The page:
Almost before the words ChatGPT became cemented in the popular consciousness, educators began both to fawn and fret over its implications for their field. As cautionary stories swirled in the popular media and ChatGPT passed written examinations at top law and business schools and even a medical licensing exam, public debate raged about the larger implications of artificial intelligence that can create pages-long essays on virtually any topic.
“The chatter and fears raised by pundits and commentators is very loud,” says Associate Professor Victor Lee, faculty lead of the AI + Education initiative at the Stanford Accelerator for Learning. “But one of the best things we can do right now is pause and listen to concerns from K-12 educators themselves.”
To begin this work, a collaboration of leaders from the Stanford Accelerator for Learning, Stanford's Hasso Plattner Institute of Design – the d.school, and the Stanford Institute for Human-Centered Artificial Intelligence recently convened an online seminar for K-12 educators from across the country to join in a frank and open dialog about ChatGPT, its use cases and implications. The result was “Exploring Generative AI Tools in Classrooms,” a 90-minute seminar with some 50 practicing educators.
The Jan. 26 seminar struck a constructive tone, seeking to create groups where educators and others could explore the generative possibilities for how to welcome ChatGPT and similar technologies into the classroom. The inclusion of voices from OpenAI, the organization that launched ChatGPT, brought an important and “fascinating” perspective to the mix, noted Isabelle Hau, executive director at the Stanford Accelerator for Learning.
“We started to answer some big questions about this still very new technology and began to think deeply about what education means in the context of such a powerful tool,” Hau said. “It was an all-too-rare opportunity to have researchers, educators, and tech developers collaborate authentically toward better design and solutions for education.”
OpenAI shared concerns about its own technology, but also provided a roadmap to help teachers integrate ChatGPT in their work while detailing ways it is working to address educator concerns, like plagiarism detectors and reducing bias from its datasets.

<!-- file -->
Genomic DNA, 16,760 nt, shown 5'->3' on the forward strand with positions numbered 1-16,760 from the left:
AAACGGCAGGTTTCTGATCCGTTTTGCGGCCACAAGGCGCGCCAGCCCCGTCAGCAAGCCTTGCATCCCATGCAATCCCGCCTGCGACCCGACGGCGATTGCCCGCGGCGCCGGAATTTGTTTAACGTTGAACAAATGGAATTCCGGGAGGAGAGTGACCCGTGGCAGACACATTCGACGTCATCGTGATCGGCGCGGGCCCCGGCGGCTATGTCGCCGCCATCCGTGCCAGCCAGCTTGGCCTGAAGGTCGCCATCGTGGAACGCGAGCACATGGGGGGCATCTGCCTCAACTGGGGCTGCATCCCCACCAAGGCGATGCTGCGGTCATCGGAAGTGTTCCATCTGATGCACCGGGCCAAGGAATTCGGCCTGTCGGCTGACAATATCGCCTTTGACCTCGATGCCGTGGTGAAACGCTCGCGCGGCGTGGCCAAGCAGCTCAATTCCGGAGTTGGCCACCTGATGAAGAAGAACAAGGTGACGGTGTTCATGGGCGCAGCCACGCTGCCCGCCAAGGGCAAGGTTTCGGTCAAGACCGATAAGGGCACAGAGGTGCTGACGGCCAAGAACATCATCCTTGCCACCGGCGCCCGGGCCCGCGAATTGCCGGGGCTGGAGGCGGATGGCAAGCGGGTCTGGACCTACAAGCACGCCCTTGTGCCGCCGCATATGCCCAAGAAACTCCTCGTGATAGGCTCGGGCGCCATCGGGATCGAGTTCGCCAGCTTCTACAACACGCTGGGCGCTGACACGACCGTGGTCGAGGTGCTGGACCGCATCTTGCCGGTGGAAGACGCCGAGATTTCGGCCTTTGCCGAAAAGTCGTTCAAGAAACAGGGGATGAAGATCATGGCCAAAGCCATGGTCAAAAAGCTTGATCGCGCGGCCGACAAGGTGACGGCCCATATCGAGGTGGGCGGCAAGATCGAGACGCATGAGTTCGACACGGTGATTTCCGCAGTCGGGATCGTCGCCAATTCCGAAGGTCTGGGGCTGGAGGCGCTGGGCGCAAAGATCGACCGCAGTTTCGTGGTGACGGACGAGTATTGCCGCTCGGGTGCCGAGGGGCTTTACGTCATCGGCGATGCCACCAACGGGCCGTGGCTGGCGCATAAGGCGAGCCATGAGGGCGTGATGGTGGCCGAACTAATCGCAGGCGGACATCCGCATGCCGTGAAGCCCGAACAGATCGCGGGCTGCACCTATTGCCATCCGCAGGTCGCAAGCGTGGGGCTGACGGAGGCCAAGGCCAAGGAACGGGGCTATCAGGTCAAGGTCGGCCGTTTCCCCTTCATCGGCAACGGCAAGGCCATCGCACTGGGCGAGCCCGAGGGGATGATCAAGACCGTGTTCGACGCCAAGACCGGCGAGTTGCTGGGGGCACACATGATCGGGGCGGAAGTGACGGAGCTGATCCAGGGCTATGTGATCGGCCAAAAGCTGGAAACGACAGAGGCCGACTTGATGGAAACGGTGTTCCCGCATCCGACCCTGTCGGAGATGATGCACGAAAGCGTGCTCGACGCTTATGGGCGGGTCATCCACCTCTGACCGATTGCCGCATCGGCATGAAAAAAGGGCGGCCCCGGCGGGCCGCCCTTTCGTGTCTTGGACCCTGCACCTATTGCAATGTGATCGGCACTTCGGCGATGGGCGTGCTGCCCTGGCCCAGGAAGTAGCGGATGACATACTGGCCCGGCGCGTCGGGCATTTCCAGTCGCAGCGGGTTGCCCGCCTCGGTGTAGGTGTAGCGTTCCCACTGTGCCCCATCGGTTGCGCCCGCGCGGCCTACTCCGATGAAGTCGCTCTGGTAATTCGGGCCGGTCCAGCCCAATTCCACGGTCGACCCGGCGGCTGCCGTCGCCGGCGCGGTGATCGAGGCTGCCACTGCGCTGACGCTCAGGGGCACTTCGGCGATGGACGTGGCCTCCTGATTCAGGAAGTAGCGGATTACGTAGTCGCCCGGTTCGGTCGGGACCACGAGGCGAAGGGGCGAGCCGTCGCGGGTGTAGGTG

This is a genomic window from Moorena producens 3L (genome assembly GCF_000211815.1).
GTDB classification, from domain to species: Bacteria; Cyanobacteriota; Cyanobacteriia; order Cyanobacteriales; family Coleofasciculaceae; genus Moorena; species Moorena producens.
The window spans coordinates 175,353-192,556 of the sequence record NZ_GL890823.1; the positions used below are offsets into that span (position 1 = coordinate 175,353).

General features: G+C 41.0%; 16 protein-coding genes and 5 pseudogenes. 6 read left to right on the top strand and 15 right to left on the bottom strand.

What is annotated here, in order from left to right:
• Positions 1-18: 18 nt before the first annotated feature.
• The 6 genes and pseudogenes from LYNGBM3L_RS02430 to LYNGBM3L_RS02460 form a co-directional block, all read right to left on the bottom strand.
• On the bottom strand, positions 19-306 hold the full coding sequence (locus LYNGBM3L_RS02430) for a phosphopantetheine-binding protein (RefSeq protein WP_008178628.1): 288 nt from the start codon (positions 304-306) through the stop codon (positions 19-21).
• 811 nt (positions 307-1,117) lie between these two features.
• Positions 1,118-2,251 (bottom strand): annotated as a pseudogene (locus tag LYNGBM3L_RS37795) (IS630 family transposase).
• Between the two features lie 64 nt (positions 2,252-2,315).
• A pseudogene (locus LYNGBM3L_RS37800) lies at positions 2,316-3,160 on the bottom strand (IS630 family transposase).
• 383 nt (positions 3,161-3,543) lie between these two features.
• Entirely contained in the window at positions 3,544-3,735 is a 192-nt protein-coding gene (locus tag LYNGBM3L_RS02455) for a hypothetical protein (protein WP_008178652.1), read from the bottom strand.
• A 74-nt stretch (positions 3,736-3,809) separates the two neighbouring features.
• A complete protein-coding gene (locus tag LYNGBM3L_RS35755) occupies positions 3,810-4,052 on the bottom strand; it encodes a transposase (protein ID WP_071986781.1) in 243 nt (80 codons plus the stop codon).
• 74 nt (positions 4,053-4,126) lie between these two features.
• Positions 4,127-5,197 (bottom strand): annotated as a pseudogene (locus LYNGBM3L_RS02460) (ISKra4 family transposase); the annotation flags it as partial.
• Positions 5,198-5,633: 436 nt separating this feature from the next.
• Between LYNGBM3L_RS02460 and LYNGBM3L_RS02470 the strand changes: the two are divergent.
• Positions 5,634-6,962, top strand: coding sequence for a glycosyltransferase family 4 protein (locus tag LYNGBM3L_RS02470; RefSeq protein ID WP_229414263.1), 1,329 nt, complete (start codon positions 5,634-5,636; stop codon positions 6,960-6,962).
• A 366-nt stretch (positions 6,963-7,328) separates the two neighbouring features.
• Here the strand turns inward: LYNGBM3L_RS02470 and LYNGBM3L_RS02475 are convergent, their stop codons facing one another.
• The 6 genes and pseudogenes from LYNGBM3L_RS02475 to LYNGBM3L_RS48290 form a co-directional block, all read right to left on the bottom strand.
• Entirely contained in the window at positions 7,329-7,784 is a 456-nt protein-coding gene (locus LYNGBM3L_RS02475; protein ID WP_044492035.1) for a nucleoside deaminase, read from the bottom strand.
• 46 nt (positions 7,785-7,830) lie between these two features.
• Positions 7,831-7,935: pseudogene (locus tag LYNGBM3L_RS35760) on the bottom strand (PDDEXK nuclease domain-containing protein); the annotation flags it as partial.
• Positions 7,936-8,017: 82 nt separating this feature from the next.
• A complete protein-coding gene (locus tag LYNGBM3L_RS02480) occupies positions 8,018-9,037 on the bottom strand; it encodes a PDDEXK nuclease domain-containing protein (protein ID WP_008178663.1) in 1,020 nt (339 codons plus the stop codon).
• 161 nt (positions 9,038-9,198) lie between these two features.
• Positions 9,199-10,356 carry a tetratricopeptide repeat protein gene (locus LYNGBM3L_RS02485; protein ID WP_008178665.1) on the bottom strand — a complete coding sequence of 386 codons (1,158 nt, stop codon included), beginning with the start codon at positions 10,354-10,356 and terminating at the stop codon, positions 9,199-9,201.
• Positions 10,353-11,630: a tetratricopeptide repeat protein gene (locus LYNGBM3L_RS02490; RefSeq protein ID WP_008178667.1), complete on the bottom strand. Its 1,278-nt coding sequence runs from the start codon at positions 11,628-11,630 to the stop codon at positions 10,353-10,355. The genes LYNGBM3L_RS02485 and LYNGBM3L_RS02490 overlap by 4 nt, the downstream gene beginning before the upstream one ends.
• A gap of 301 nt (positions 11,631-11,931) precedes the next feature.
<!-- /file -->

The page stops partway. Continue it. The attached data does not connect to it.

“I hope that educators, policymakers, and technology companies can work together to design standards for safe, helpful, and responsible systems,” said Lama Ahmad, a policy researcher at OpenAI, who laid out a twofold challenge for the field: How can we equip teachers to deploy these models effectively and how do we equip students to navigate the complexities that AI will create?
In the few weeks since ChatGPT’s release, educators have run the gamut of emotions, acknowledged Laura McBain, interim managing director at the d.school, in her opening comments.
“We’re feeling excited … anxious … nervous,” McBain said, “But what we are really trying to do across these existing technologies is help everyone develop their own creative confidence to change the world. We're excited to host a brainstorming session to talk about the provocations and the possibilities of ChatGPT.”
The discussions generated ideas for educators to devise creative lesson plans, improve their classroom experiences, and help students grow.
“We’ve seen ChatGPT to be used to draft and iterate on lesson plans, to do iterative design of quiz questions, experimenting with custom tutoring tools, to give grammatical and structural feedback on student writing,” said OpenAI’s Ahmad.
In the final third of the seminar, attendees reconvened to recap what they had discussed. Most agreed that ChatGPT represents a “sea change” for education—an opportunity for educators to reexamine fundamental questions about their profession:
· Why do we teach what we teach?
· What does it mean to learn?
· What do educators mean by terms like ‘rigor’ and ‘assessment’?
These questions that existed long before, and which will exist long after, ChatGPT is as institutionalized in education as textbooks and chalkboards. The answers to them will not be generated artificially.